Testing the Flow of Engine Crankcase Vapors to the Air Cleaner

Having better understood the purposes of recycling Engine Crankcase Vapors through the

Air Cleaner, I wanted  to examine the transfer of Vapors from the Engine Crankcase  to the Air Cleaner.

There is a Professional Gauge for the purpose.  Not at my disposal, however.

David Brown adds to the discussion:

The experimentation on the Air Filter/Crankcase Breather question should provide some useful insights. I hope that you will keep me posted on it. The Air Filter should be pulling the air from the crankcase. I think that you will find some flutter at the outlet to the Breather Hose and you should perhaps be able to feel and  maybe measure the vacuum at the Air Filter inlet. Really “loose”, worn engines may produce more crankcase pressure than the Air Filter produces vacuum. I suppose that it feeds into the engine in either case but the more crankcase pressure there is, the easier it will carry oil droplets all the way to the Air Filter. This is bad for the engine–oily crankcase oil getting into the combustion chamber reduces octane and promotes destructive detonation. This crankcase pressure comes mostly from poor Piston Ring sealing.  I have a gauge that goes on the breather to measure this crankcase pressure. I used it on the Dyno when breaking in newly built engines and one can actually “see” the Piston Rings seating as the crankcase pressure drops. This is why a proper break-in procedure is so important. Worn Valve Guides can also add to the problem. Pressure up the Exhaust Valve Guides can add to the problem and pressure down the Intake Guides can deliver oil and air directly into the Combustion Chamber worsening the detonation problem. Try your testing both with a cold engine and a fully warmed up engine and you may see a big difference between them.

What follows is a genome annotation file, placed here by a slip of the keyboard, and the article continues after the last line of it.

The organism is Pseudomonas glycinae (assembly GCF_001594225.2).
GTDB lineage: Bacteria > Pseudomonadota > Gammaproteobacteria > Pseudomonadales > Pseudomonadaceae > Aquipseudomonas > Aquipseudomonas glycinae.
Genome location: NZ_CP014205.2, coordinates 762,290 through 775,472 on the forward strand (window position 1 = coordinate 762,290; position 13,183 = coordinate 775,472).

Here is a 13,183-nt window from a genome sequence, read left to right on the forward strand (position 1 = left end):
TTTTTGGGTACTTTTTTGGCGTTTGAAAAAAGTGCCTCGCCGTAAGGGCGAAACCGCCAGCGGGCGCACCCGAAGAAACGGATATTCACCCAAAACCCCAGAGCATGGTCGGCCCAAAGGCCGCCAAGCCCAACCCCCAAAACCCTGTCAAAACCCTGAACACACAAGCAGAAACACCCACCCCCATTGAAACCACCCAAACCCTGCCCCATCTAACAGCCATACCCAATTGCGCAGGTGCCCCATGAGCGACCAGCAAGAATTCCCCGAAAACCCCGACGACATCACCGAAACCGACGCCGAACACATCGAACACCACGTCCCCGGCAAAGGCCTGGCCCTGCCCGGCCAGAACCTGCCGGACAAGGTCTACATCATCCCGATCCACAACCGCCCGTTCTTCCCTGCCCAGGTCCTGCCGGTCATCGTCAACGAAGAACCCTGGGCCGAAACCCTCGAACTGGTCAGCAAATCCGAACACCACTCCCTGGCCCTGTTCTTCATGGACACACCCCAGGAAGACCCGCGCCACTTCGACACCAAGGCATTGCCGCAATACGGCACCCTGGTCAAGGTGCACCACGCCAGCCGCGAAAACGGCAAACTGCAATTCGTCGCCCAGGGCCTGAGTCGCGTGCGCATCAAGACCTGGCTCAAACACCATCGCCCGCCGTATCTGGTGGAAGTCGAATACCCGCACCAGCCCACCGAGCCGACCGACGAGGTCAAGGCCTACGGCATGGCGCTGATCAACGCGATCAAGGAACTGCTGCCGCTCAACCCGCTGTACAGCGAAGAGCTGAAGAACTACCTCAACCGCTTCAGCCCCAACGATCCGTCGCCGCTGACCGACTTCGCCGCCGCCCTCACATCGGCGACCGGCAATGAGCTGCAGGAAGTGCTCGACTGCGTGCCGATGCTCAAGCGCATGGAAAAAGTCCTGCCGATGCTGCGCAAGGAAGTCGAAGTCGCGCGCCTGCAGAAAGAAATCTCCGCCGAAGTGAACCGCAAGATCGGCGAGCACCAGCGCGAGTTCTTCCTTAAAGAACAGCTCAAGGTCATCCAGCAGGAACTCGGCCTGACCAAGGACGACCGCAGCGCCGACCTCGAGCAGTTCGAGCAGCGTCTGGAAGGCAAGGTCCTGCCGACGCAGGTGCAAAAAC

In order to test both the Oil Filler Outlet Tube and the Air Cleaner Inlet Tube, I chose a table napkin which I could separate into thin sheets.   I cut a strip from one thin sheet in order to have something I could hold while testing.

Following David Brown’s advice, I started the engine and tested while it was not yet at operating temperature.

I removed the Breather Hose between the Tube at the Oil Filler and the Tube at the Air Cleaner.

I held the long strip of test paper to the Tube at the Oil Filler.  The paper flapped vigorously.  Actually, I could sense the output of Crankcase air pressure with my bare finger!  It was a pretty good flow of putt-putt-putting air.

Next, I put the Test Strip to the Air Cleaner Inlet Tube.  Nothing—or almost nothing.  I then cut a small square from the test paper which would cover the Tube’s opening.  The paper would stay on the Tube—just barely.  I could not sense any vacuum at this Tube when placing my finger at (but not on) the Tube.

Holding the square of tissue just barely away from this Tube, vacuum would not pull the tissue onto the Tube.  Very little vacuum!